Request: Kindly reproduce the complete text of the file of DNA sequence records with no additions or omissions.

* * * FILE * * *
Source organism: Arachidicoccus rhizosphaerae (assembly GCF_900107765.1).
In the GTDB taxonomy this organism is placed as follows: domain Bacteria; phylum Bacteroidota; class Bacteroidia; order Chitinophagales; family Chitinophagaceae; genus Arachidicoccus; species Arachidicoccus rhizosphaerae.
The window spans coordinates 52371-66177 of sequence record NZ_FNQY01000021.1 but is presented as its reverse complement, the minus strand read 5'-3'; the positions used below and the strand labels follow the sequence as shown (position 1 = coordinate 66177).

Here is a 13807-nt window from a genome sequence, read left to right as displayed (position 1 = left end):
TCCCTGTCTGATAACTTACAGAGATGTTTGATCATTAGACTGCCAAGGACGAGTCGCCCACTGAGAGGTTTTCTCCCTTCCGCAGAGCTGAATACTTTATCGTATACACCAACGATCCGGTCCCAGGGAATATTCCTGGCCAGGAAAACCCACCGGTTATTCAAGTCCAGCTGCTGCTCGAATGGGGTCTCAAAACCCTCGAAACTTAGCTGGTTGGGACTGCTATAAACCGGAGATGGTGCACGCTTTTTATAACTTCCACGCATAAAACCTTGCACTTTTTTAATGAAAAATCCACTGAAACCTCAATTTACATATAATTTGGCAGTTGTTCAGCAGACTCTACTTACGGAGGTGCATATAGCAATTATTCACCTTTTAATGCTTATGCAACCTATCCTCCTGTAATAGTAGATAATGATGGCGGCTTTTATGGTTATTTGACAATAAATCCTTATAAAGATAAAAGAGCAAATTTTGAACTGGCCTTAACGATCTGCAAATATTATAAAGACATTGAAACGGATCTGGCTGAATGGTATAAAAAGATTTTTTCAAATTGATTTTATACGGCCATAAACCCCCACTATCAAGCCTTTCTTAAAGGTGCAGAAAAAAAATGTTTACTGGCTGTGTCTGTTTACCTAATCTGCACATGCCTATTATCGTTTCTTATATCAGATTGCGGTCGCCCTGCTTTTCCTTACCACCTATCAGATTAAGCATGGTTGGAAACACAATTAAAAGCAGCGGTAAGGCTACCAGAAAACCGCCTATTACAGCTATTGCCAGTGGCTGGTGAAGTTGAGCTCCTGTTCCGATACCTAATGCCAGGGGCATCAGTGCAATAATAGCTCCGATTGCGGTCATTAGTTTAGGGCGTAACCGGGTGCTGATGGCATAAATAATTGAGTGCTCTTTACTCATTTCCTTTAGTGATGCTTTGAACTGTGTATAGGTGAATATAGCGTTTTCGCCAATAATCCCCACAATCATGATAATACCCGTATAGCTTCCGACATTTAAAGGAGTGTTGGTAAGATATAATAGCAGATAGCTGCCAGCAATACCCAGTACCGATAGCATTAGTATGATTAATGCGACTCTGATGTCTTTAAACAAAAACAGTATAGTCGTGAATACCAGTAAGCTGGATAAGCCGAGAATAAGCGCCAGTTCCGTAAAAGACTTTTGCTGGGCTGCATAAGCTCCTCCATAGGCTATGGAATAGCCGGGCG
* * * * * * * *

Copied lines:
Source organism: Arachidicoccus rhizosphaerae (assembly GCF_900107765.1).
In the GTDB taxonomy this organism is placed as follows: domain Bacteria; phylum Bacteroidota; class Bacteroidia; order Chitinophagales; family Chitinophagaceae; genus Arachidicoccus; species Arachidicoccus rhizosphaerae.
The window spans coordinates 52371-66177 of sequence record NZ_FNQY01000021.1 but is presented as its reverse complement, the minus strand read 5'-3'; the positions used below and the strand labels follow the sequence as shown (position 1 = coordinate 66177).

Here is a 13807-nt window from a genome sequence, read left to right as displayed (position 1 = left end):
TCCCTGTCTGATAACTTACAGAGATGTTTGATCATTAGACTGCCAAGGACGAGTCGCCCACTGAGAGGTTTTCTCCCTTCCGCAGAGCTGAATACTTTATCGTATACACCAACGATCCGGTCCCAGGGAATATTCCTGGCCAGGAAAACCCACCGGTTATTCAAGTCCAGCTGCTGCTCGAATGGGGTCTCAAAACCCTCGAAACTTAGCTGGTTGGGACTGCTATAAACCGGAGATGGTGCACGCTTTTTATAACTTCCACGCATAAAACCTTGCACTTTTTTAATGAAAAATCCACTGAAACCTCAATTTACATATAATTTGGCAGTTGTTCAGCAGACTCTACTTACGGAGGTGCATATAGCAATTATTCACCTTTTAATGCTTATGCAACCTATCCTCCTGTAATAGTAGATAATGATGGCGGCTTTTATGGTTATTTGACAATAAATCCTTATAAAGATAAAAGAGCAAATTTTGAACTGGCCTTAACGATCTGCAAATATTATAAAGACATTGAAACGGATCTGGCTGAATGGTATAAAAAGATTTTTTCAAATTGATTTTATACGGCCATAAACCCCCACTATCAAGCCTTTCTTAAAGGTGCAGAAAAAAAATGTTTACTGGCTGTGTCTGTTTACCTAATCTGCACATGCCTATTATCGTTTCTTATATCAGATTGCGGTCGCCCTGCTTTTCCTTACCACCTATCAGATTAAGCATGGTTGGAAACACAATTAAAAGCAGCGGTAAGGCTACCAGAAAACCGCCTATTACAGCTATTGCCAGTGGCTGGTGAAGTTGAGCTCCTGTTCCGATACCTAATGCCAGGGGCATCAGTGCAATAATAGCTCCGATTGCGGTCATTAGTTTAGGGCGTAACCGGGTGCTGATGGCATAAATAATTGAGTGCTCTTTACTCATTTCCTTTAGTGATGCTTTGAACTGTGTATAGGTGAATATAGCGTTTTCGCCAATAATCCCCACAATCATGATAATACCCGTATAGCTTCCGACATTTAAAGGAGTGTTGGTAAGATATAATAGCAGATAGCTGCCAGCAATACCCAGTACCGATAGCATTAGTATGATTAATGCGACTCTGATGTCTTTAAACAAAAACAGTATAGTCGTGAATACCAGTAAGCTGGATAAGCCGAGAATAAGCGCCAGTTCCGTAAAAGACTTTTGCTGGGCTGCATAAGCTCCTCCATAGGCTATGGAATAGCCGGGCG